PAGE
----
On Sun, 1 Dec 1996 15:40:18 +0900 Russ and Shannon <[log in to unmask]>
and etc snipped for length ...
> ... My earliest known ancestor was a militiaman in Vermont ...
... and mine was in Maryland. Soldier, blacksmith and farmer (the family
has been in the same businesses ever since)
> My gggg-grandfather was granted an expanse of land in Vermont
Yeah, ours was in Ohio as a vetrans grant after the War of 1812 to settle
the "Wild West".
> ... just weren't.... anything. We became "Americans", with no past
>history, like so many others here.
Welcome to the club.
> The sad part of it all is I cannot take us from the shores of
>America to Scotland or Ireland, all my history is....conjecture only,
>roots were ripped out of Scotland/England and Ireland.
Mine is part conjecture for the same reason and partly known due to later
- more officially recorded - immigration.
> The thing that strikes me as odd though is, with so many
>beaten back, run off and killed, why hasn't there ever been a reckoning?
There only has been in minor ways. I think one of the reasons there has
been such widespread support for the Irish Republican Causes here in
America is that each family congealed a sort of living family myth of the
ancestral homeland at whatever time their ancestors arrived; be that
1750, 1850 or 1900. This is also why there is a disparity of opinion in
Americans regarding what their heritage means. It comes from being
distilled in different vintages.
All of those immigrations were as a result of a kind of diaspora and the
resultant hostility within them remained in a passive, yet outspoken, way
from the original immigrants and was passed down (at least by some) to
their descendants. There was, after all, nothing they could have done in
an active way. Most were thankful to just be alive and have a chance to
succeed in a new land.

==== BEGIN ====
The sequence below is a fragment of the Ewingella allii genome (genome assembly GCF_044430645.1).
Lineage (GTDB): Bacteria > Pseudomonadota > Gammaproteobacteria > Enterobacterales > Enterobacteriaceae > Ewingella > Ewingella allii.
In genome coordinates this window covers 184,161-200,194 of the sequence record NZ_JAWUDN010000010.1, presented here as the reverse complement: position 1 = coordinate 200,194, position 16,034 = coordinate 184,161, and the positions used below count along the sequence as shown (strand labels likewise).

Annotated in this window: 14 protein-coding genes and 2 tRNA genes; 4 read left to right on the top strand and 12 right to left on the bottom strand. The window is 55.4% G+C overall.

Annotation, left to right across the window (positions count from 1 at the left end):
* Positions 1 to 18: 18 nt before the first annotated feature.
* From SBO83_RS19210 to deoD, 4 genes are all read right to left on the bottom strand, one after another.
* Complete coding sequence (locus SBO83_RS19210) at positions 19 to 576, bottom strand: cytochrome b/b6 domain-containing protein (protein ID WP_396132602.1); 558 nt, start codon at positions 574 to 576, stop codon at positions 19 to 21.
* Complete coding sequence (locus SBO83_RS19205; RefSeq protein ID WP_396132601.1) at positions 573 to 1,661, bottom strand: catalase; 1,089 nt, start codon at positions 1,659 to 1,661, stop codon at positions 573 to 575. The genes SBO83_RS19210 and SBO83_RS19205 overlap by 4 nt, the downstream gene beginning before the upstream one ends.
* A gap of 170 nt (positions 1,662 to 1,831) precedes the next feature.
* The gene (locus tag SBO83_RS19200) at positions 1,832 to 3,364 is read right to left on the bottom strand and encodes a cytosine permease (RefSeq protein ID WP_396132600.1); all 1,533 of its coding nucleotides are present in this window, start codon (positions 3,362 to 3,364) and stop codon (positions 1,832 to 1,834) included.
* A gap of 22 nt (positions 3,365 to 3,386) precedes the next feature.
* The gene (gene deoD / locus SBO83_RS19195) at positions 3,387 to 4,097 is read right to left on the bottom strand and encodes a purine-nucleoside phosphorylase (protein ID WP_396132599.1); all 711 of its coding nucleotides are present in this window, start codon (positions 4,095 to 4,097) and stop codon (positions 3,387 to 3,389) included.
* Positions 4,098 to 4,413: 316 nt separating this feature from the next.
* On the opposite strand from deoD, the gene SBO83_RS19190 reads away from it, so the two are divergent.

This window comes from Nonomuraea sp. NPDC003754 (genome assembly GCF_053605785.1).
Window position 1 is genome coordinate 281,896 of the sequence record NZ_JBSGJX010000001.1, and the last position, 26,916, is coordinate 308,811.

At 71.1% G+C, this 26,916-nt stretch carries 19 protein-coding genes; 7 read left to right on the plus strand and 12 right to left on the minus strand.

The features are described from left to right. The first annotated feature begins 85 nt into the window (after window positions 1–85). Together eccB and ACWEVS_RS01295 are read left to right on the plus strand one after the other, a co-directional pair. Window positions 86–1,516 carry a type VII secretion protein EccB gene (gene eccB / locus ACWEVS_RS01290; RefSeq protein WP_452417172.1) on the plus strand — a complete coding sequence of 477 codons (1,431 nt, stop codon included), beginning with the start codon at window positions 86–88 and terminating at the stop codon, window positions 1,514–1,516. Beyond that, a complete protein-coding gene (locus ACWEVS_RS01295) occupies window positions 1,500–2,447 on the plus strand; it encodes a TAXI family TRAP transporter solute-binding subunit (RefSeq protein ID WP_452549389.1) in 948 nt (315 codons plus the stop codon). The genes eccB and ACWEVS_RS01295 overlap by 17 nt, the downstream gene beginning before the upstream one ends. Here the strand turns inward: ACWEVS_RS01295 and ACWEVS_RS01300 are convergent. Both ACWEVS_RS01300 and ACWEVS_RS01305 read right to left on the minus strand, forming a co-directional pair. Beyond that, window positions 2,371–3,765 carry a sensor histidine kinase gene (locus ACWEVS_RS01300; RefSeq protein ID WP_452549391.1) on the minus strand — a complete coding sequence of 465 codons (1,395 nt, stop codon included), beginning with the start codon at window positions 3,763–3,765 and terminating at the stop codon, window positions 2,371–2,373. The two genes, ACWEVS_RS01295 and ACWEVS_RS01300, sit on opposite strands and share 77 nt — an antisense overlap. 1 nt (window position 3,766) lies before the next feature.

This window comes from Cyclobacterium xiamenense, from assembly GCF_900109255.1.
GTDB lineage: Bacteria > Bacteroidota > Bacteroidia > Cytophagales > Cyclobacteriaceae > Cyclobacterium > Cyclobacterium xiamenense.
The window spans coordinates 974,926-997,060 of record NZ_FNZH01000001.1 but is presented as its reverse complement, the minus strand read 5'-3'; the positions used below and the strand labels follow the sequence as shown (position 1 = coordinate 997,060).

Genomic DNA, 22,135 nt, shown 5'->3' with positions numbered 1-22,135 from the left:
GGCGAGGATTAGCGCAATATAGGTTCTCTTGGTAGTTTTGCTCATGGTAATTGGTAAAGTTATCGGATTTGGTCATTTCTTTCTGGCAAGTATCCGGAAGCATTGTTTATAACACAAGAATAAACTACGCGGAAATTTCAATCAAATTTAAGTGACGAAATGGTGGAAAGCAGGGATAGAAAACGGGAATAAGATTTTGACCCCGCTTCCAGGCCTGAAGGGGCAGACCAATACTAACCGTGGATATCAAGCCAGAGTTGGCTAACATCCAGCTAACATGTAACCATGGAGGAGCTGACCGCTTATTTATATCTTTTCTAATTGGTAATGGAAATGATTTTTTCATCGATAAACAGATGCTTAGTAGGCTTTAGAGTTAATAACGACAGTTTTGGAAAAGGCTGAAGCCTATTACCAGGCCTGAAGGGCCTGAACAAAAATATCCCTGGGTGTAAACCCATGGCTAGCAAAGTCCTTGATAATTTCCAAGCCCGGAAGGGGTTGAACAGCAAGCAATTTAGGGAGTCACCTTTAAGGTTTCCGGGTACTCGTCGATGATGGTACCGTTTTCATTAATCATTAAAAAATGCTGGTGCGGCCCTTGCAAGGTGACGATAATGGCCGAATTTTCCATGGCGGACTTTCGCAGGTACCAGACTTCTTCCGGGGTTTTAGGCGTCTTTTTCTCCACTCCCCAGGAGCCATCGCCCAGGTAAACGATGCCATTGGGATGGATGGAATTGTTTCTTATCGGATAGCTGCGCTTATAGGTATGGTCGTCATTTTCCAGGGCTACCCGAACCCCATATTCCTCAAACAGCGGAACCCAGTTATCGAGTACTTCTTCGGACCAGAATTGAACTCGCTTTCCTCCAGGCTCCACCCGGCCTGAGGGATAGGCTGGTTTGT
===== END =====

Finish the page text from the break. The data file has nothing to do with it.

>Also, and I don't mean to be insulting, but what Scots were left in
Scotland after all
Actually, I think it is an excellent question. My guess is they were
HEAVILY loyal to the crown. Survival, you know.
> I wonder if maybe, (and this all may have been from an old
>thread), there aren't more Celts in the Americas and in Australia than
there are in
>Scotland and Ireland today, but we just aren't being as clannish as we
should be ...
Rusty and Shannon, boy, have you got it right. I don't have the exact
numbers, BUT, there is something in the neighborhood of 78 million Celts
in the US - I believe - but only around (for example) 5 million or so
Irish in Ireland. Maybe the British were right, we do breed like rabbits.
[ : )
For a great long time the Irish, at least, stuck together in a communal
way. This was, IMO, thanks to the mother church.
When the Irish here in America couldn't get work anywhere because the
businesses wouldn't hire the Irish, we started many of our own that would
hire the Irish (The Irish Teamster's for example - which became a union.
Just scroll through a phone book and count the scores of names of
businesses that are Celt.)
We started labor Unions. We habituated so many civil service jobs when no
one else wanted them that Irish terms abound in government. "Seamus" is
still slang for a detective, for example (but don't ask about a "Paddy
We started many major hospitals because the existing ones would not treat
the Irish. We started our own schools and universities (like Notre Dame
and Georgetown) because the existing ones would not accept Irish
Exactly why disunity began a couple of decades ago is speculative. A
growing away from the church as a central focal point, a desire to "blend
in" with the *perceived* larger society of Anglo's, and a breaking up of
strictly Irish organizations under the guise of "de-segregation" all
played a role. The Scotch and Welsh, too, had a similar, yet smaller,
degree of solidarity and eventual disunity for similar reasons, in my
I don't know if the solidarity can ever be regained, because every time
someone tries, others cry "prejudice".
Bruce L. Jones
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Mojave Desert - The Geographic Center of Nowhere